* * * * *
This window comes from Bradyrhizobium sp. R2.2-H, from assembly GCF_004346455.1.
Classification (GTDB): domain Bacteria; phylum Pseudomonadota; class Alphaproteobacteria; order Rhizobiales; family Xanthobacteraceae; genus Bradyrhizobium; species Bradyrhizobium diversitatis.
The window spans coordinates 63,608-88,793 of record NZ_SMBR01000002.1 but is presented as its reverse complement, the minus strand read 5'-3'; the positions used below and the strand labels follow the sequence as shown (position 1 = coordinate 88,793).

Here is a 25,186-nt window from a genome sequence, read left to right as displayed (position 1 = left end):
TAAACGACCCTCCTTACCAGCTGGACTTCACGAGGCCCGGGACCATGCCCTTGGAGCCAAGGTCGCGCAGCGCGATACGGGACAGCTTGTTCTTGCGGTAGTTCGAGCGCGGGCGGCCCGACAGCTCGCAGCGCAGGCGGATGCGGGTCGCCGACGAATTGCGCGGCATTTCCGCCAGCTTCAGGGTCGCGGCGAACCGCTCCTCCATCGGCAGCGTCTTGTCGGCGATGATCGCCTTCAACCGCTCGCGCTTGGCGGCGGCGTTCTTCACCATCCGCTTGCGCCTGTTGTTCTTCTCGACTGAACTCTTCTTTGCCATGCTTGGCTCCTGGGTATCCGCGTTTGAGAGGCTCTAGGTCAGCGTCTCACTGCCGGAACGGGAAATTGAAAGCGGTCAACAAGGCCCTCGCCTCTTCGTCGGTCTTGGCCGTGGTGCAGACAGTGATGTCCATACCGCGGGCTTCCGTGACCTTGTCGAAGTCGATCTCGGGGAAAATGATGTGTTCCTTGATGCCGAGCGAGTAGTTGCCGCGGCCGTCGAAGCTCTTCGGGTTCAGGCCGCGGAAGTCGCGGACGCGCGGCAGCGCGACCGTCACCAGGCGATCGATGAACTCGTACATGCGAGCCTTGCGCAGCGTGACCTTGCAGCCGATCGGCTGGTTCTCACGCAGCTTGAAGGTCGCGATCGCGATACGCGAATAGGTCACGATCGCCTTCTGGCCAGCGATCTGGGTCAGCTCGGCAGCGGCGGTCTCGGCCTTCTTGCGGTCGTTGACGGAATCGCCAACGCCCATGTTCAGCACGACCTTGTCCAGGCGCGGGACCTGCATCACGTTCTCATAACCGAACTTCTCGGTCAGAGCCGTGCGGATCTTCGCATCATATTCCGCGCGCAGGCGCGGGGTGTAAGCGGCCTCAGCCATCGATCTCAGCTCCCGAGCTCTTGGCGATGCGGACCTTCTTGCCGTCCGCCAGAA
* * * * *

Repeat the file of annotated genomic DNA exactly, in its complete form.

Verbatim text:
This window comes from Bradyrhizobium sp. R2.2-H, from assembly GCF_004346455.1.
Classification (GTDB): domain Bacteria; phylum Pseudomonadota; class Alphaproteobacteria; order Rhizobiales; family Xanthobacteraceae; genus Bradyrhizobium; species Bradyrhizobium diversitatis.
The window spans coordinates 63,608-88,793 of record NZ_SMBR01000002.1 but is presented as its reverse complement, the minus strand read 5'-3'; the positions used below and the strand labels follow the sequence as shown (position 1 = coordinate 88,793).

Here is a 25,186-nt window from a genome sequence, read left to right as displayed (position 1 = left end):
TAAACGACCCTCCTTACCAGCTGGACTTCACGAGGCCCGGGACCATGCCCTTGGAGCCAAGGTCGCGCAGCGCGATACGGGACAGCTTGTTCTTGCGGTAGTTCGAGCGCGGGCGGCCCGACAGCTCGCAGCGCAGGCGGATGCGGGTCGCCGACGAATTGCGCGGCATTTCCGCCAGCTTCAGGGTCGCGGCGAACCGCTCCTCCATCGGCAGCGTCTTGTCGGCGATGATCGCCTTCAACCGCTCGCGCTTGGCGGCGGCGTTCTTCACCATCCGCTTGCGCCTGTTGTTCTTCTCGACTGAACTCTTCTTTGCCATGCTTGGCTCCTGGGTATCCGCGTTTGAGAGGCTCTAGGTCAGCGTCTCACTGCCGGAACGGGAAATTGAAAGCGGTCAACAAGGCCCTCGCCTCTTCGTCGGTCTTGGCCGTGGTGCAGACAGTGATGTCCATACCGCGGGCTTCCGTGACCTTGTCGAAGTCGATCTCGGGGAAAATGATGTGTTCCTTGATGCCGAGCGAGTAGTTGCCGCGGCCGTCGAAGCTCTTCGGGTTCAGGCCGCGGAAGTCGCGGACGCGCGGCAGCGCGACCGTCACCAGGCGATCGATGAACTCGTACATGCGAGCCTTGCGCAGCGTGACCTTGCAGCCGATCGGCTGGTTCTCACGCAGCTTGAAGGTCGCGATCGCGATACGCGAATAGGTCACGATCGCCTTCTGGCCAGCGATCTGGGTCAGCTCGGCAGCGGCGGTCTCGGCCTTCTTGCGGTCGTTGACGGAATCGCCAACGCCCATGTTCAGCACGACCTTGTCCAGGCGCGGGACCTGCATCACGTTCTCATAACCGAACTTCTCGGTCAGAGCCGTGCGGATCTTCGCATCATATTCCGCGCGCAGGCGCGGGGTGTAAGCGGCCTCAGCCATCGATCTCAGCTCCCGAGCTCTTGGCGATGCGGACCTTCTTGCCGTCCGCCAGAA